Bannister's claim that his rights to due process and to an impartial jury were violated is based on the following excerpts from the voir dire:

Mr. Gordon defense counsel: Let me just ask you, what religious persuasion do you follow?
Venireman Christerson: Methodist.
Mr. Gordon: Do you know if the Methodist Church of the National Institution has any declared policy on the death penalty? Venireman Christerson: No, I don't.
Mr. Gordon: You're not aware of that? Venireman Christerson: I don't know if they do or not.
Mr. Lentz prosecutor: Your Honor, may we approach the bench?
(The following proceedings were had out of the hearing of the jury panel:) Mr. Lentz: Your Honor, at this time I would object to voir diring on the death penalty. I followed the case, I believe the only question permissible on that attitude. I'd ask the court to make a ruling on it now. They are apparently going to voir dire on what their church or anybody else feels about the death penalty. I think the question is extremely limited to the question as I gave it to the jury out of the leading case in the matter.
Mr. Gordon: If it pleases the court, I'm not aware that only one question can be asked, and I would suggest that there are at least two areas, one challenge is for cause, and the other challenge is for peremptory challenges, and that in fairness, I ought to be able to delve into this just a little bit further to determine if there is a basis for an intelligent decision on my part, and at least for peremptory challenges.
Mr. Lentz: Your Honor, I have this case here, it's 447 477 SW 2d 552, and it says that the provision, 546.1300, which allows the State to, and the defense to voir dire the parties on their decision on the death penalty, it follows Witherspoon, and I think it's clear that the question anymore is of conscientious and religious scruples which would make it difficult for them too. That would be religious or moral or conscientious scruples, and I feel that the question is if they could never vote to impose the death penalty and it has been answered, and I would ask the Court to limit it, if not in this case, limit him carefully on this because I'm not allowed to go into it.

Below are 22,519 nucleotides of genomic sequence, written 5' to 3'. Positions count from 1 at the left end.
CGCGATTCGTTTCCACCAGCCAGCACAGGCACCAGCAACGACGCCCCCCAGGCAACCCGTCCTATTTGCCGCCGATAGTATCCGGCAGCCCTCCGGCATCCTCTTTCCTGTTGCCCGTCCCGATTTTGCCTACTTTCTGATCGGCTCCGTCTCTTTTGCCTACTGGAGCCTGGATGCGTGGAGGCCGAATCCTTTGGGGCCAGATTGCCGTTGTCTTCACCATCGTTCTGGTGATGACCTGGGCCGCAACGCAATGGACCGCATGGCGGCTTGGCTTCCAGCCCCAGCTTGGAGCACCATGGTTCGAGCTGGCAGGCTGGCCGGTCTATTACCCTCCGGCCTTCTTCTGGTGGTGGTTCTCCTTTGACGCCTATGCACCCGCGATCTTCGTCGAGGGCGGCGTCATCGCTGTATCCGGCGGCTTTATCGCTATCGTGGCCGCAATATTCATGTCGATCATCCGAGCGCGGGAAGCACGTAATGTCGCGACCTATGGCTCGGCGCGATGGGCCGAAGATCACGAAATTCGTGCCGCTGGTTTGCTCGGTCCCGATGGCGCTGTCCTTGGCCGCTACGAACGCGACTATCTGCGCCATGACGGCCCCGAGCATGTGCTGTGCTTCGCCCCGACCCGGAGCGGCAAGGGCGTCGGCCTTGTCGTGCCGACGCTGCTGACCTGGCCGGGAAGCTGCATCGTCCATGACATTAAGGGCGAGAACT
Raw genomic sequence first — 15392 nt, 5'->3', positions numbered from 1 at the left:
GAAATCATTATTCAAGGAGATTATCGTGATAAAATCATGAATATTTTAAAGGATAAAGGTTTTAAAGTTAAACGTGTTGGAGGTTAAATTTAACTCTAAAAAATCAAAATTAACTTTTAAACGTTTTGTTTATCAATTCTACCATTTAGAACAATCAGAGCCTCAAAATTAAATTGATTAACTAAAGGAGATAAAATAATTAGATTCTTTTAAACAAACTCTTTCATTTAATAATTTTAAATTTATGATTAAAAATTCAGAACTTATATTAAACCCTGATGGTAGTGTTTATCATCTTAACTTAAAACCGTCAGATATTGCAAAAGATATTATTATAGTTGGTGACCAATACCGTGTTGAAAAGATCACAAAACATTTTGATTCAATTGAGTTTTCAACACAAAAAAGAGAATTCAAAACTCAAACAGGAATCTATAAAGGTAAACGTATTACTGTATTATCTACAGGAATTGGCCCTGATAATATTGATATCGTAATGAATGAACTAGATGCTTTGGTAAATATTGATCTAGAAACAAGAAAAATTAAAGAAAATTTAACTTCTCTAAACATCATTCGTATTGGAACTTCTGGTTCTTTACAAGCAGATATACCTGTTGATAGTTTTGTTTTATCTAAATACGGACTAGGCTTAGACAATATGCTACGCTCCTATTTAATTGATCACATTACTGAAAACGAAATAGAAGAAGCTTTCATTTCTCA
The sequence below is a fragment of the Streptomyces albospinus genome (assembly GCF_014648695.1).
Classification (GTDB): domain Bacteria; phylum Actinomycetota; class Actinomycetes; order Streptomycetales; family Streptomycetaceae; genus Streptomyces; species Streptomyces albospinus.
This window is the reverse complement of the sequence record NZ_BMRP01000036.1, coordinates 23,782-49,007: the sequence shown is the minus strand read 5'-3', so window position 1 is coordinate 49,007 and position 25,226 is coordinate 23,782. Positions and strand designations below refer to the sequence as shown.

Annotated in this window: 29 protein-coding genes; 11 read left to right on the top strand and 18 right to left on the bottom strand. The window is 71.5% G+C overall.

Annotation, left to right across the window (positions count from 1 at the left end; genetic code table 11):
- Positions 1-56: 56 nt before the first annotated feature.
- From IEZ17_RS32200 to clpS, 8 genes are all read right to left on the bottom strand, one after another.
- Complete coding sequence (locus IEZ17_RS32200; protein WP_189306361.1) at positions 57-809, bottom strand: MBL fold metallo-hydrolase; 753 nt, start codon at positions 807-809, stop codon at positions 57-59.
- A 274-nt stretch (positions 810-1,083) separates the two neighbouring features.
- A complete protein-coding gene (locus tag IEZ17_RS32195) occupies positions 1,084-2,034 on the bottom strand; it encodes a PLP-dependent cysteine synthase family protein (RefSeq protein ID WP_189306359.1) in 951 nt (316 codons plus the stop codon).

The Court: I think I'll let you go into the further area as to their religious affiliation if you desire to do that. The thing that would bother me is that if you are just asking an open-ended question here that would in effect let the juror go into some kind of discourse. I think we're going to be here a long time if
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16 cases
  • Bannister v. Armontrout, 92-2476
    • United States
    • U.S. Court of Appeals — Eighth Circuit
    • September 24, 1993
    ...a judgment of the district court 1 denying his petition for a writ of habeas corpus under 28 U.S.C. Sec. 2254. Bannister v. Armontrout, 807 F.Supp. 516 (W.D.Mo.1991). We We first address Bannister's fifth and sixth amendment challenges to an August 23, 1982 interrogation. The relevant facts......
  • B.M. v. S. Callaway R-II Sch. Dist.
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    • U.S. District Court — Western District of Missouri
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    ...evidence not available previously; or 3) the need to correct a clear error of law or prevent manifest injustice." Bannister v. Armontrout, 807 F. Supp. 516, 556 (W.D. Mo. 1991), aff'd, 4 F.3d 1434 (8th Cir. 1993). Importantly, a motion to reconsider "cannot be used to raise arguments which ......
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    • United States
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    ...evidence not available previously; or 3) the need to correct a clear error of law or prevent manifest injustice." Bannister v. Armontrout, 807 F. Supp. 516, 556 (W.D. Mo. 1991), aff'd, 4 F.3d 1434 (8th Cir. 1993). Importantly, a motion to reconsider "cannot be used to raise arguments which ......